By Grace Donnelly
March 2, 2018

President Donald Trump announced a proposed 25% tariff on steel and a 10% tariff on aluminum at a meeting with industry leaders on Thursday.

He tweeted about the “unfair and bad policy” on Thursday morning before the meeting.

Trump’s decision to implement these taxes on imported steel and aluminum, which were the most extreme recommended by the Commerce Department, comes after a review by the department to determine whether certain imports pose a threat to national security.

Steel and Aluminum Industries

About one-third of the 100 million tons of steel used each year by American business is imported, while imports account for more than 90% of the 5.5 million tons of aluminum used by U.S. companies.

President Trump has pushed more protective measures for the U.S. steel industry since he was a candidate.

While the American Iron and Steel Association applauded the decision, even the Aluminum Association conceded that not all the needed aluminum needed can be produced in the U.S. The group, which represents the domestic industry, is cautious about tariffs, noting that they need to be directed toward China rather than Canada or the European Union.

Auto and Aerospace Industries

In the aerospace industry, about 2.5 million U.S. jobs depend on both steel and aluminum imports.

The increased cost of individual parts could create “a cascading effect that has fairly significant impacts on our industry’s global competitiveness,” Remy Nathan, vice president of international affairs at the Aerospace Industries Association told NPR.

The auto industry, which was already facing sales declines in the U.S., will also be especially impacted. Toyota, General Motors, and other car makers saw their shares drop after the news Thursday.

The American Automotive Policy Council voiced concerns about the “unintended consequences” of these tariffs, saying they will lead to higher prices in the U.S. compared to competitors in other countries.

“This would place the U.S. automotive industry, which supports more than 7 million American jobs, at a competitive disadvantage,” the AAPC said in a statement.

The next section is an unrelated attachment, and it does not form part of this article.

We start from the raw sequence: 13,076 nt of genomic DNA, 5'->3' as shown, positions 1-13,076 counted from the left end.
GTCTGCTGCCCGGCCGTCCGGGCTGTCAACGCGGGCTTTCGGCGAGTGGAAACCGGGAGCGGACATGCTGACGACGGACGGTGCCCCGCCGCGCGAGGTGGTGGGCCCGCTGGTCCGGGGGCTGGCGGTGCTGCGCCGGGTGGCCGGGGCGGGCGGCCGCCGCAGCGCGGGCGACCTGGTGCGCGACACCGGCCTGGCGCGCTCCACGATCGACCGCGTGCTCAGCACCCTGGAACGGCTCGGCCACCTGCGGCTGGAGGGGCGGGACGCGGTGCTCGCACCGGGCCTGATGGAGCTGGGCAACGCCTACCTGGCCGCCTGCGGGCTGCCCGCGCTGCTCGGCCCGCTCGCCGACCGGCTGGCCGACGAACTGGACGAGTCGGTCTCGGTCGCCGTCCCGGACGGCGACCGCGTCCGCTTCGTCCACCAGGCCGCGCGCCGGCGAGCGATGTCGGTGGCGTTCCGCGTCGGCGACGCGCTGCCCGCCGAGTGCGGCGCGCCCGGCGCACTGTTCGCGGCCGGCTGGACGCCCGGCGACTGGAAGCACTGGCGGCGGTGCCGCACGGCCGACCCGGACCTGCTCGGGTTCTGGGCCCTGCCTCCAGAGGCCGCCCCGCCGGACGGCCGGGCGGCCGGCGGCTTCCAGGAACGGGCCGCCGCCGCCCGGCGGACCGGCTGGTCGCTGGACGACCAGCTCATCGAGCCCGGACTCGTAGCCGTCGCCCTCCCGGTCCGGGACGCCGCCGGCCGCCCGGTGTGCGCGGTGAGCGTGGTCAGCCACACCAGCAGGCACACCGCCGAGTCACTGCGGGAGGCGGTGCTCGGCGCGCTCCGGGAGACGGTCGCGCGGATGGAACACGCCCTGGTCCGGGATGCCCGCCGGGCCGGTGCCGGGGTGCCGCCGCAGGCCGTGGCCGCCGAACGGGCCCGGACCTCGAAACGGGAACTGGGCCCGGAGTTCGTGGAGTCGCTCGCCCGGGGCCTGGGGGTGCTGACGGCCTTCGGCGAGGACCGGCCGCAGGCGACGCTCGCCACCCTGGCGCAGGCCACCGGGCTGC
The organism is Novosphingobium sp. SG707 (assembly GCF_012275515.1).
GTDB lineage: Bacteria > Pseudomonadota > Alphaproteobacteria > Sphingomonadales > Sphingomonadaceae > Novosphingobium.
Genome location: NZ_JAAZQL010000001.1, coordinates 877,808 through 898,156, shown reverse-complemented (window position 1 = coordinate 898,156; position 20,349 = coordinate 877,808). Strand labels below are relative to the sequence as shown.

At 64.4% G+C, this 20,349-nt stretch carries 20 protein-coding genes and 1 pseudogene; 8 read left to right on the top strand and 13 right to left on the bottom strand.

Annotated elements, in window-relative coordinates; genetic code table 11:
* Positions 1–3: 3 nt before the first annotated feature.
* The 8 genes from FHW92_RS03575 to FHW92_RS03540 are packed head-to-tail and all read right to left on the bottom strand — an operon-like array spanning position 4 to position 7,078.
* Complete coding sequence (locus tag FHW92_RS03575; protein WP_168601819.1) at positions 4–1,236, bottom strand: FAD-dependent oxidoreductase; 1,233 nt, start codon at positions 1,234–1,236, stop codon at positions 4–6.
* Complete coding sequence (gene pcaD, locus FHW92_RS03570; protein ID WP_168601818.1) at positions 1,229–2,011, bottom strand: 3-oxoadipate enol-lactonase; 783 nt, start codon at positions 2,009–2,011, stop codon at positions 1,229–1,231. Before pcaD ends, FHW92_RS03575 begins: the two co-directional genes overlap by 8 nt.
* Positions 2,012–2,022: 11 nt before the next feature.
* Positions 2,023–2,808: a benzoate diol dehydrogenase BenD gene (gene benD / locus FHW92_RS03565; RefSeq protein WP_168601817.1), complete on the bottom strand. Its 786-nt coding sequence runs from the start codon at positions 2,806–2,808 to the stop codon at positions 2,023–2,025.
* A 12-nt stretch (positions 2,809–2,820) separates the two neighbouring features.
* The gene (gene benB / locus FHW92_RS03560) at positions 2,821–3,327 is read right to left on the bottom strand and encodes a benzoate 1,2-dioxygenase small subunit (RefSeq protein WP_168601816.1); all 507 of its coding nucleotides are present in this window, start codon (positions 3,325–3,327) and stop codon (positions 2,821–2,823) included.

Manufacturing and Construction Industries

About 17 million Americans work in industries that use domestic steel — 6.9 million in manufacturing and 10.1 million in construction, according to the Bureau of Economic Analysis.

The increased cost of these materials will affect the manufacturing of everything from appliances to beer cans. As a result, there will likely be fewer goods made in the U.S. and fewer workers hired to produce them.

The higher price of steel will also impact the construction industry, which uses the material for beams, and the oil and utility industries, which rely on steel pipelines to build the energy infrastructure that serves American consumers.

“The actions taken today are inconsistent with the administration’s goal of continuing the energy renaissance and building world-class infrastructure,” said Jack Gerard, the CEO of the American Petroleum Institute, a trade association for the industry.

International Entanglements

The tariffs were proposed by President Trump Thursday without many other details and after his economic advisers and other administration officials urged him to hold off on announcing any taxes on imports.

Many in Congress also voiced their opposition to the measures.

Along with concerns for American businesses and workers, the move would also complicate the U.S. trade relationship with China, which is already fraught.

“China is dumping steel all over the United States, okay? It’s killing you,” Trump said at a campaign rally in Pittsburgh in April 2016. “Maybe we get a little lower price, but we lose all the jobs.”

The proposed tariffs would take action on this and many other comments that reinforce the president’s hard-line stance on trade and reciprocity.

The tariffs could impact Canada, Brazil, South Korea, and Russia as well, the top five exporters of steel to the U.S., according to government trade data.


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